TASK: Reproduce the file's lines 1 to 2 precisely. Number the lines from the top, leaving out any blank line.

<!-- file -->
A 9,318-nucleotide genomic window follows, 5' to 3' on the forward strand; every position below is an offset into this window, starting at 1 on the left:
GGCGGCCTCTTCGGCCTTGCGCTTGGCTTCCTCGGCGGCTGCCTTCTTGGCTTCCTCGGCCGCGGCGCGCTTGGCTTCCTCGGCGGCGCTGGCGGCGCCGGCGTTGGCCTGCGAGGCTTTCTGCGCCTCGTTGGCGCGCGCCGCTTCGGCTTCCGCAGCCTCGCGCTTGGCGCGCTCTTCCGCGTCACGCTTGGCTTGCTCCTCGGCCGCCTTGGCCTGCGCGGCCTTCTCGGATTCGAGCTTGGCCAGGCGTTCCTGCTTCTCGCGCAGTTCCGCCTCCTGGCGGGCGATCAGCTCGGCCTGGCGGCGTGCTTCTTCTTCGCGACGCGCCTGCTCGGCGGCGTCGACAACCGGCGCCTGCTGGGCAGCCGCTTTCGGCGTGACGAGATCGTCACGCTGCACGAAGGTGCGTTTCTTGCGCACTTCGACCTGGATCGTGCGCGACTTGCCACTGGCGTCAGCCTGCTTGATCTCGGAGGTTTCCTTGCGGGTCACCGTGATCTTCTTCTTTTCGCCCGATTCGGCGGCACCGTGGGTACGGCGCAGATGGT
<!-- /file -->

A 9,318-nucleotide genomic window follows, 5' to 3' on the forward strand; every position below is an offset into this window, starting at 1 on the left:
GGCGGCCTCTTCGGCCTTGCGCTTGGCTTCCTCGGCGGCTGCCTTCTTGGCTTCCTCGGCCGCGGCGCGCTTGGCTTCCTCGGCGGCGCTGGCGGCGCCGGCGTTGGCCTGCGAGGCTTTCTGCGCCTCGTTGGCGCGCGCCGCTTCGGCTTCCGCAGCCTCGCGCTTGGCGCGCTCTTCCGCGTCACGCTTGGCTTGCTCCTCGGCCGCCTTGGCCTGCGCGGCCTTCTCGGATTCGAGCTTGGCCAGGCGTTCCTGCTTCTCGCGCAGTTCCGCCTCCTGGCGGGCGATCAGCTCGGCCTGGCGGCGTGCTTCTTCTTCGCGACGCGCCTGCTCGGCGGCGTCGACAACCGGCGCCTGCTGGGCAGCCGCTTTCGGCGTGACGAGATCGTCACGCTGCACGAAGGTGCGTTTCTTGCGCACTTCGACCTGGATCGTGCGCGACTTGCCACTGGCGTCAGCCTGCTTGATCTCGGAGGTTTCCTTGCGGGTCACCGTGATCTTCTTCTTTTCGCCCGATTCGGCGGCACCGTGGGTACGGCGCAGATGGT